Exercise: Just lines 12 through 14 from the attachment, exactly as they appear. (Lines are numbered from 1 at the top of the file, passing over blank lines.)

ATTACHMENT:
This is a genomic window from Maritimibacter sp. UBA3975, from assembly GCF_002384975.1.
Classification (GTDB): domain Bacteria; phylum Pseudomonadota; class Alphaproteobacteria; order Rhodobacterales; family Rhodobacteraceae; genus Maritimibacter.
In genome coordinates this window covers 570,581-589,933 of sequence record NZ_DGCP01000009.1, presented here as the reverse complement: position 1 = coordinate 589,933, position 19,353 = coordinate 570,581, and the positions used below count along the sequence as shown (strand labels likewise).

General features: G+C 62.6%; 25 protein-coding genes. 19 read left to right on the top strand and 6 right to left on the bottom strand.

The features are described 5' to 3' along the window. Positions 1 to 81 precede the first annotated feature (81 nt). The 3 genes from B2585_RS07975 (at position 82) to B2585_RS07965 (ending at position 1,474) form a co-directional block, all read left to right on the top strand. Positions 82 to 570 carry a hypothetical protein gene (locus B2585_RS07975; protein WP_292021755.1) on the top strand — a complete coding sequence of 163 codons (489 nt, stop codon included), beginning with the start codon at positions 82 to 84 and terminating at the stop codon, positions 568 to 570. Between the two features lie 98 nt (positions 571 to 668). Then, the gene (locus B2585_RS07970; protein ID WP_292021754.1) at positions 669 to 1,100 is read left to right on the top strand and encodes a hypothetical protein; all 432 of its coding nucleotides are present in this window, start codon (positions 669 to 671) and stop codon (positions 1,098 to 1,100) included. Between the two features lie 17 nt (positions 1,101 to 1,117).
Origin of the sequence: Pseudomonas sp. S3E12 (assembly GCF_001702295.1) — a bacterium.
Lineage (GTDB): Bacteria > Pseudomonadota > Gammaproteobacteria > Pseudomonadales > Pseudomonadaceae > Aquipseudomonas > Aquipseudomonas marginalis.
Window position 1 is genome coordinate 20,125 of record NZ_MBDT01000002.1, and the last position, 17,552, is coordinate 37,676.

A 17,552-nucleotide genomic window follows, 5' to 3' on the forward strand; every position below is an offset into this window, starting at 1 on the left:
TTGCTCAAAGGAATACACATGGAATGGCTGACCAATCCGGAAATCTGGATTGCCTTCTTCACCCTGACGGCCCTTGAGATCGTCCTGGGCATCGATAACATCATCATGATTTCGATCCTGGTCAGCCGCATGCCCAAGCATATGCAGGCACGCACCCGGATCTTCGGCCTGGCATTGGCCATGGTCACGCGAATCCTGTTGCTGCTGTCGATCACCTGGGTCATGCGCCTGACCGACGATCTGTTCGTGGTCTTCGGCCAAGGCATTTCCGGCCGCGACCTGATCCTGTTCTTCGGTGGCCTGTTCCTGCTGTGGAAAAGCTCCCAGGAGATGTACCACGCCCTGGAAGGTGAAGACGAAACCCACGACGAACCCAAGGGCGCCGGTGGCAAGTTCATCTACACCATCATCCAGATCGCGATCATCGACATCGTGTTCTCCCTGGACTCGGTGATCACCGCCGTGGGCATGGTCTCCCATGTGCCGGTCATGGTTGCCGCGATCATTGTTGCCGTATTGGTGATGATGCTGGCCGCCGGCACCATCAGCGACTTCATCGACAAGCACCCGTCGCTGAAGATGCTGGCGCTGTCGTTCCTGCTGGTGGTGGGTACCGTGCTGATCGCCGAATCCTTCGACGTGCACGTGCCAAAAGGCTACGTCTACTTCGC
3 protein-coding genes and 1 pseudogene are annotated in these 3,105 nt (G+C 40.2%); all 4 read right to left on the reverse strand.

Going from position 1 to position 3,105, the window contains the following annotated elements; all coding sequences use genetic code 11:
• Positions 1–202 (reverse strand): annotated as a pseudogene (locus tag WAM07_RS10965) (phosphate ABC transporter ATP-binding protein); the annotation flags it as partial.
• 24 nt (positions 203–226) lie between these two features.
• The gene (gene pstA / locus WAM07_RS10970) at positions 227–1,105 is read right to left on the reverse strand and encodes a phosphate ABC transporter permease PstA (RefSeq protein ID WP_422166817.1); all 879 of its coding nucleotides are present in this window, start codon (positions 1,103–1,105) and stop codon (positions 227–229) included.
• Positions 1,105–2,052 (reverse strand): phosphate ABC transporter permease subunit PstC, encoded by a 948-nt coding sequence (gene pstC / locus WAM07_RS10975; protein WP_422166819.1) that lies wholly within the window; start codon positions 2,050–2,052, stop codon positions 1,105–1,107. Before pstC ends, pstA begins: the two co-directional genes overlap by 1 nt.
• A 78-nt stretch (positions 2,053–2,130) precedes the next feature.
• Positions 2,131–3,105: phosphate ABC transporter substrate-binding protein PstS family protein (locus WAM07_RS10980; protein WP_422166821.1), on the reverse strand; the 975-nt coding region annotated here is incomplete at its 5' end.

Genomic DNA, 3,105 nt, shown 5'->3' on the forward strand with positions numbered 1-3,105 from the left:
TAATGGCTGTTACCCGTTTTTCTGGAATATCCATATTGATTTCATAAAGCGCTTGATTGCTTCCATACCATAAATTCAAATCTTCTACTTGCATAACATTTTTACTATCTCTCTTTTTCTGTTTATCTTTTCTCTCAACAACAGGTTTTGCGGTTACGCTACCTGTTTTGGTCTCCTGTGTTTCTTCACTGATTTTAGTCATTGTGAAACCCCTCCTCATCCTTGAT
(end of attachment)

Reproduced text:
Going from position 1 to position 3,105, the window contains the following annotated elements; all coding sequences use genetic code 11:
• Positions 1–202 (reverse strand): annotated as a pseudogene (locus tag WAM07_RS10965) (phosphate ABC transporter ATP-binding protein); the annotation flags it as partial.
• 24 nt (positions 203–226) lie between these two features.